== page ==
To relieve the social strain when old friends visited, Swartz took to jokingly calling himself "goofy" and "stumpy." But to his bosses, his message was different and serious. If he couldn't wrestle a suspect to the ground, climb a fence, dash through a field, or carry a crash victim to an ambulance, then he was out – fair and square. All he wanted, he said, was a chance.

His approach to rehabilitation was methodical. He drew up lists of goals – "balance time on leg: 30 sec ... sprint 40 yds ... in+out of car really fast ... 100 lb backpack upstairs" – and worked, sometimes through tears, until he nailed them.

By March 2005, he was walking without a cane. By May, he was swimming. By June, he was running on a treadmill. When he and his physical therapist, Dawn Evans, noticed that he'd yet to sling a 140-pound body over his shoulders – a so-called "buddy carry" – Swartz squatted, grabbed her around the legs and ran her in circles around the gym.

"When you can run a mile-and-a-half," Captain Sprague told him on the phone one day, "you call me."

Swartz called in July, and the two started jogging on a local school track. "You couldn't help but be drawn into his campaign to get his job back," Sprague says. "He had a single purpose, and he devoted every ounce of his being to it."

"By September," he adds, "I couldn't catch him."

Swartz ran a 5K later that month and made sure his bosses saw the photo in the paper.

In his downtime, he surfed the Web for stories about American soldiers who'd lost limbs in Iraq. Many were reenlisting, he discovered. A few were returning to the front lines. The soldiers, young and driven, were shattering expectations – not least Swartz's own – about the prospects for a normal life after limb loss. Swartz began documenting his progress in a photo album emblazoned with an antique American flag.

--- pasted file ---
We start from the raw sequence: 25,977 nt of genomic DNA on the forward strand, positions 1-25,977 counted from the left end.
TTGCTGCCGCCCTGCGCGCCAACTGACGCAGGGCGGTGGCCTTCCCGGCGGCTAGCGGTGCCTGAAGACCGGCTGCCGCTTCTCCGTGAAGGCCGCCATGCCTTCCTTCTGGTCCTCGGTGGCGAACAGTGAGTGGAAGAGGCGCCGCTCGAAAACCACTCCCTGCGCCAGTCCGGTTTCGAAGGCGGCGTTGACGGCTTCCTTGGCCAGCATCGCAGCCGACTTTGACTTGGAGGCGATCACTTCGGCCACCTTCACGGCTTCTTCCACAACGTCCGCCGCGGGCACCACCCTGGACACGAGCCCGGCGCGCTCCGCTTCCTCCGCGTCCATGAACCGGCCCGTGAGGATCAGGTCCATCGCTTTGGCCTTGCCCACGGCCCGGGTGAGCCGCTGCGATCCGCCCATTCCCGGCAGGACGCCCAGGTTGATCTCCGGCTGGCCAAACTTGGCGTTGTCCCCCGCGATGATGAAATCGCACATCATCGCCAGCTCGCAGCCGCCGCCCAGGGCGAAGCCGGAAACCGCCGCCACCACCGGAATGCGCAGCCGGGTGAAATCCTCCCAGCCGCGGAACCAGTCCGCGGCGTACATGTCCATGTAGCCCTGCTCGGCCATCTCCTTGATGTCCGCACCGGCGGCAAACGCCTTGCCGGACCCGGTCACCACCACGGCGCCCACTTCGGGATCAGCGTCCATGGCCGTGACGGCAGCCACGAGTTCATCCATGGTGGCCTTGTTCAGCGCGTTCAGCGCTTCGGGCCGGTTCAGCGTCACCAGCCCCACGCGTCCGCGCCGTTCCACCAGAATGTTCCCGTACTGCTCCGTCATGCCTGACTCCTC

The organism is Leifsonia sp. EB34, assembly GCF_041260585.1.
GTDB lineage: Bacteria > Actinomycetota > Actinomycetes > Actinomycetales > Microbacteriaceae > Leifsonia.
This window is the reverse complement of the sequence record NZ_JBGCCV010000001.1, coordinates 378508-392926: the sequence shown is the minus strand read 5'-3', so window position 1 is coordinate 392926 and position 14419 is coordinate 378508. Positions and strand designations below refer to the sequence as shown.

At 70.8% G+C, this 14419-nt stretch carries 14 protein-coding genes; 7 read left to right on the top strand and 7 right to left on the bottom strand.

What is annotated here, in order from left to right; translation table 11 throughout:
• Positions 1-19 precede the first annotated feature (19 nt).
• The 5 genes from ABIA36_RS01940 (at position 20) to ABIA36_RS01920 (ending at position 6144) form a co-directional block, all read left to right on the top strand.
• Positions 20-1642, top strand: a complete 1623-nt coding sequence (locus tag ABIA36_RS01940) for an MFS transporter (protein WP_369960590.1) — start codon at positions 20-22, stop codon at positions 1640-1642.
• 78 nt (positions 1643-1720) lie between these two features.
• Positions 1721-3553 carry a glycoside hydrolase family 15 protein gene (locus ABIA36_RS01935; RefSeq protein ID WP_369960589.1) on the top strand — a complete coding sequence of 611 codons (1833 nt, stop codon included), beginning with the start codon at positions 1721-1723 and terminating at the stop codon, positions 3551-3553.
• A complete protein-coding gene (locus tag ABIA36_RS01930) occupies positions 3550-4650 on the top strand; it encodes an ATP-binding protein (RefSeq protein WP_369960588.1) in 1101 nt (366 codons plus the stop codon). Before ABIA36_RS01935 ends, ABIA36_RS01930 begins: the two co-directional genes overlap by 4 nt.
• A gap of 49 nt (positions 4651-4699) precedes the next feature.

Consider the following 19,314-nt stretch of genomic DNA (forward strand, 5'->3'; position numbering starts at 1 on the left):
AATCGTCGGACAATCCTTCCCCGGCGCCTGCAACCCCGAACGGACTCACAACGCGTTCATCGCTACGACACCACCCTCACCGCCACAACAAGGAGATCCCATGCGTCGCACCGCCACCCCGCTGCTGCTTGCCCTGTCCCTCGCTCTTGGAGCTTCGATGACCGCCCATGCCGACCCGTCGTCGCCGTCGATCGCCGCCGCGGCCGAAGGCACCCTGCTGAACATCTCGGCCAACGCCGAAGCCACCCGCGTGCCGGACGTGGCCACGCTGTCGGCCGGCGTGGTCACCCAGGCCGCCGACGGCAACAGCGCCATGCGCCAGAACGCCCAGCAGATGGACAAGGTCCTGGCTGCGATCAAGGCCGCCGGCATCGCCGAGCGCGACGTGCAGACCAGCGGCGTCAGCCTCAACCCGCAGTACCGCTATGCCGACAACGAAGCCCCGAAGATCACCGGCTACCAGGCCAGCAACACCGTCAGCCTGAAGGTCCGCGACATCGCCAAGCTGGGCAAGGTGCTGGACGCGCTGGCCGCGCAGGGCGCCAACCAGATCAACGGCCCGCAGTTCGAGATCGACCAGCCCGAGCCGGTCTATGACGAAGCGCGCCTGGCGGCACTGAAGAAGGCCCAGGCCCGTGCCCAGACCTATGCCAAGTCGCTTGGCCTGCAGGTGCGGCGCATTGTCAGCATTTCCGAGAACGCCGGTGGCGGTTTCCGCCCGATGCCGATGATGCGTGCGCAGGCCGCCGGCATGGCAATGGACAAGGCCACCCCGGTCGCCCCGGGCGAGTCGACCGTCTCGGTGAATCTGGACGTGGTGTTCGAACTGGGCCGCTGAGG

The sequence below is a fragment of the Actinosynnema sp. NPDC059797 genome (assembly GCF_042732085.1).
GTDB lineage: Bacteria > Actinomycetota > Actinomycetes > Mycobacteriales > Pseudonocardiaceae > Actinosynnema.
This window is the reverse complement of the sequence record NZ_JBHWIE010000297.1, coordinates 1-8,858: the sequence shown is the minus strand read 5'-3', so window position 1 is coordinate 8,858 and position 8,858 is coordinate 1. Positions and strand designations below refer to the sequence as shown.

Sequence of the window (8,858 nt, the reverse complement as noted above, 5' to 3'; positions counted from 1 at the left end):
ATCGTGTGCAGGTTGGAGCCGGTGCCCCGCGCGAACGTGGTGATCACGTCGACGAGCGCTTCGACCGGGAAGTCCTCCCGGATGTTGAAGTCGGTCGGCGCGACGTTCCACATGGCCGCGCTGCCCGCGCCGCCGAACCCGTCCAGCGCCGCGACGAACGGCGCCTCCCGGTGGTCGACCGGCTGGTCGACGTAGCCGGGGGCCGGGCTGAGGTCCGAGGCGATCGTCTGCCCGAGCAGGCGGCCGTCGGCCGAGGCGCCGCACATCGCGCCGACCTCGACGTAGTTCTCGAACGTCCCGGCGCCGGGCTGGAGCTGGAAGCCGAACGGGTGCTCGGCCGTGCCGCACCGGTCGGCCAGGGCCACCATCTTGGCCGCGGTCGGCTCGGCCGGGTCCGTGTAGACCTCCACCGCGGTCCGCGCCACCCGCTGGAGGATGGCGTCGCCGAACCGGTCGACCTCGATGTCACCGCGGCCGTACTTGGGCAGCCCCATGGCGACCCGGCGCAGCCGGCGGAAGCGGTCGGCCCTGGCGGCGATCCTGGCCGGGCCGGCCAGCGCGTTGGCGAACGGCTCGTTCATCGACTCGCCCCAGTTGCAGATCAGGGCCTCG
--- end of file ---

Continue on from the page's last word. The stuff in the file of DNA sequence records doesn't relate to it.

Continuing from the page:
In October 2005, Swartz filed papers to return to duty. He expected a long wait. He half-dreaded a court fight. He'd done enough research in the 11 months since the crash to know that never in the New York State Police's 88-year history had an amputee returned to full and strenuous duty.

Nearly as worrisome was that he'd never been anything but an average trooper. He'd made no headline-grabbing arrests. He wrote fewer traffic tickets than a lot of guys in his barracks.

"I know I'm not God's gift to police work," he remembers thinking.

The State Police superintendent, Wayne E. Bennett, himself a veteran of Troop G, had gotten a final assessment of Swartz on the Friday of Columbus Day Weekend 2005. A state-contracted physician had gone through a checklist and deemed Swartz capable of every duty of a state trooper, from directing traffic in bad weather to subduing unruly suspects. That evening, Bennett sent word from Albany: Swartz was to report to work Monday morning.

A group of troopers took him out to breakfast to celebrate. "Run, Forrest, Run," one of them teased, glimpsing parallels to the come-from-behind hero of "Forrest Gump."

Swartz's first year back, he says, has had its share of "bad leg days." But he hides those struggles from his fellow troopers, believing some battles should be fought alone. The people he talks to about his leg are elsewhere. Soldiers with legs blown off in Iraq. Other police amputees, from agencies as far afield as Arizona and Michigan. His own research suggests perhaps 40 police officers nationwide have returned to full duty after amputations. Many heard his story and called – some for tips, others just to vent.

This winter, Swartz begins training as a ski instructor. He wants to "pay back," he says, and hopes to volunteer with a ski program in the Catskills for disabled children and soldiers.


The 19-trooper Fonda Barracks occupies a square building next door to a John Deere tractor dealership, in the gray-green hills of the Mohawk Valley. On one recent afternoon, Trooper Swartz put on his gray uniform and rode out into the rolling landscape of barns and hay fields. He stopped cars for speeding and expired inspection stickers, then approached with the puffed-up swagger of a movie cop, cock-eyed stare at the ready. It was hard to imagine anyone guessing that the lower half of one leg was snapped-on carbon fiber and titanium.

"Typical day," he said during a break in the action, a small smile on his lips. "Riding around, waiting for something to happen."